Naive Quantization Methods for LLMs — a hands-on

Naive Quantization Methods for LLMs — a hands-on

LLMs today are quite large and the size of these LLMs both in terms of memory and computation is only increasing. At the same time, demand for running the LLMs on small devices is equally increasing. If you wish to run a modern-day LLM on a laptop or a mobile phone or even a web browser, then you need to quantize the LLM — be it pre-trained or fine-tuned.

This coding tutorial is a walkthrough of two simple quantization methods that are building blocks to advanced methods like GPTQ. If you are someone who wishes to dip your hands into simple concepts before moving on to advanced concepts, please stay tuned.

Note: An understanding of quantization types and floating point representations from my previous article available here is needed for this hands-on tutorial.

LLM Model

Though there are a variety of models to choose from these days, I found that the latest gemma-2b model was large for this demonstration and proved challenging to run on a colab notebook (without sophisticated quantization frameworks). As we are implementing naive quantization methods, let's step back and choose a much smaller model. I have gone for flan-t5-small model.

Related Resources

  • Code: The code for this notebook can be found here
  • Visual explanation. If you are like me and would prefer a visual explanation, please check it out:

Absolute Max Quantization

In absolute max quantization, we compute the maximum of the absolute values of all elements in the input and normalize the input with it, followed by scaling up and rounding to the nearest whole number as indicated below.

Above is a quantization example for an input of [-0.3, 0., 0.1, 0.7]. Zero at the input always maps to zero at the output irrespective of the input values.


The above idea can be implemented by 4 lines of code as below.

def absmax_quantize(ip):
# Calculate scale
scale = 127 / torch.max(torch.abs(ip))
# Quantize
ip_quant = (scale * ip).round()
# Dequantize
ip_dequant = ip_quant / scale
return, ip_dequant

Zero Point Quantization

In the case of zero point quantization, the zero value for the quantized result is dynamic and computed based on the input vector or tensor. For the same example of [-0.3, 0., 0.1, 0.7], the zero point is skewed towards the left and takes a value of -52 as shown below.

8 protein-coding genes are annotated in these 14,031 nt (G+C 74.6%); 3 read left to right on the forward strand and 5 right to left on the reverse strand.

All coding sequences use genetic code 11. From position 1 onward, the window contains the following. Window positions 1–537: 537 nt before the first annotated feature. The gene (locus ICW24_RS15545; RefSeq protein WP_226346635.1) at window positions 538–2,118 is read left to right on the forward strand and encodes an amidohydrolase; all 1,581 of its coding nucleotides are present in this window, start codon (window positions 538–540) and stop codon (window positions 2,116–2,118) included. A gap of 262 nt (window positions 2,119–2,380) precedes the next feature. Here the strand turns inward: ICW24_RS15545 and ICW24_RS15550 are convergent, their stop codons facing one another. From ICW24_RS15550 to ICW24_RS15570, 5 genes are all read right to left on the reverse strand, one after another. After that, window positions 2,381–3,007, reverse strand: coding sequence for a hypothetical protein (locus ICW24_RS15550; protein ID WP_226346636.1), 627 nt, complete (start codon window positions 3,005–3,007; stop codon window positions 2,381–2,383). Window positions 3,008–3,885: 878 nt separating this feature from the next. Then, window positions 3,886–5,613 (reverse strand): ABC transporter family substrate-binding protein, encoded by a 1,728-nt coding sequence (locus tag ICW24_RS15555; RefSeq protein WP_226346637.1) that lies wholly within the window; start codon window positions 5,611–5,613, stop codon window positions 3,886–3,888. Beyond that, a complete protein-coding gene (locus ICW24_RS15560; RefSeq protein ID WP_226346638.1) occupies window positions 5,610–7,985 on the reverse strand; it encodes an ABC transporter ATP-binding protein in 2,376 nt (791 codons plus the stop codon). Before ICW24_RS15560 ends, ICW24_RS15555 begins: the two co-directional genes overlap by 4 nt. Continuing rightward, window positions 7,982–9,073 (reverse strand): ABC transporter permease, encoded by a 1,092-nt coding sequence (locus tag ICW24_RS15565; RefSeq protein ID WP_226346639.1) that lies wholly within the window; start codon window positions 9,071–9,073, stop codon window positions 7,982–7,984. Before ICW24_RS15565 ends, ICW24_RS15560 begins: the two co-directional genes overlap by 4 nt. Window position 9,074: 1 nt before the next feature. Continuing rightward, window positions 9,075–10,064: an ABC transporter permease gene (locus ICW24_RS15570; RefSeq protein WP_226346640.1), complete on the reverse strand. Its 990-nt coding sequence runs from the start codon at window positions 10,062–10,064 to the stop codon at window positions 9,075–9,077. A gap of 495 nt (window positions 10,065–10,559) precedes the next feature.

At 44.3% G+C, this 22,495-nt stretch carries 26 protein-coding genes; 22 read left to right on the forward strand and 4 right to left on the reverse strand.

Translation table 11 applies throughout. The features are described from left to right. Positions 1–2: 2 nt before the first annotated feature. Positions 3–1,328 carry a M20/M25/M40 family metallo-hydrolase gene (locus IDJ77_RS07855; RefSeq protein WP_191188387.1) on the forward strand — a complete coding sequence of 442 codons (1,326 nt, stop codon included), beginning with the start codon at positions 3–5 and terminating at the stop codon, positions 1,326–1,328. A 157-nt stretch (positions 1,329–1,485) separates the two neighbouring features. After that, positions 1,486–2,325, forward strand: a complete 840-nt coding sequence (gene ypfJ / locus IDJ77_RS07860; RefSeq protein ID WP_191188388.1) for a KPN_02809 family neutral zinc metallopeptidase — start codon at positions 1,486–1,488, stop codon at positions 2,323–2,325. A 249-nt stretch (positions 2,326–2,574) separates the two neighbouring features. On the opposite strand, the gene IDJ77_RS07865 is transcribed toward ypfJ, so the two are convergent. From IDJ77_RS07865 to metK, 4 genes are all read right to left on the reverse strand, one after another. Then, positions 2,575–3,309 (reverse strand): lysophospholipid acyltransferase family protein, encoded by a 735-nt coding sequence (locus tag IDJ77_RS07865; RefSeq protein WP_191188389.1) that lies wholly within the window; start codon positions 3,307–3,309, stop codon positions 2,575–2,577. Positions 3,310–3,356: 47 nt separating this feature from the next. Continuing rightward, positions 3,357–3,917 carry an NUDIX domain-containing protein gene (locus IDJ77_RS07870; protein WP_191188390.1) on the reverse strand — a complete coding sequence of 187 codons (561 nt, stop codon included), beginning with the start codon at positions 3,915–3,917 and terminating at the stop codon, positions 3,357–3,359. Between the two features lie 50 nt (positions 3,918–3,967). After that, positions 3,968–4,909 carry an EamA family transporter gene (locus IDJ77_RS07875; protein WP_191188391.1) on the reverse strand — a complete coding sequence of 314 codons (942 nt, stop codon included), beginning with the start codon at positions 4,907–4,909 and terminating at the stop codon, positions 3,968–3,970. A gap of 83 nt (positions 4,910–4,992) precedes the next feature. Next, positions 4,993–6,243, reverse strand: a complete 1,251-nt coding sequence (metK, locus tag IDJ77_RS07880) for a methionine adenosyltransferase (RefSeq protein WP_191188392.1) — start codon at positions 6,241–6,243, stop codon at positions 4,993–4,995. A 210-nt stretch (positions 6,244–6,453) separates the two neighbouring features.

The above are the equations for zero point quantization which carries an additional parameter for zero point calculation and hence the name.


def zeropoint_quantize(ip):
# Calculate scale
ip_range = torch.max(ip) - torch.min(ip)
ip_range = 1 if ip_range == 0 else ip_range
scale = 255 / ip_range
# calculate zeropoint
zeropoint = (-scale * torch.min(ip) - 128).round()
# quantize by rounding
ip_quant = torch.clip((ip * scale + zeropoint).round(), -128, 127)
# dequantize
ip_dequant = (ip_quant - zeropoint) / scale
return, ip_dequant

Comparison of Quantized weights

As we can see from below, after quantizing and dequantizing, the distribution of the weights is slightly different from the original. This is quantization error and is the root cause of degradation in performance. If we want to choose the level of trade-off, we need to quantify it with a metric, which we will do next.

Quantify the Result

Let's use the simple perplexity score to quantify the model. Perplexity measures how accurately a given model predicts the next word in a sequence. For any given input text sequence, we can clone the input and hide part of it, and pretend it is the labeled data of the input. We can then compute perplexity as below.

def calculate_perplexity(model, text):
# Encode the text
encodings = tokenizer(text, return_tensors='pt').to(device)
# Define input_ids and target_ids
input_ids = encodings.input_ids
target_ids = input_ids.clone()
with torch.no_grad():
# loss, logits, past_key_values, decoder_hidden_states
negative_log_likelihood = model(input_ids, labels=target_ids).loss
# calculate perplexity
perplexity = torch.exp(negative_log_likelihood)
return perplexity

Running the above perplexity calculation leads to the below result:

Original perplexity: 7.07
Absmax perplexity: 7.80
Zeropoint perplexity: 7.80

As we can see quantized models show a slightly higher value of perplexity (lower is better) even in this toy example.


In this example, we saw a simple implementation of quantization and quantized the flan-t5-smallLLM. In our next tutorial, let's use sophisticated quantization frameworks to quantize a much larger LLM and compare performance.

Please stay tuned…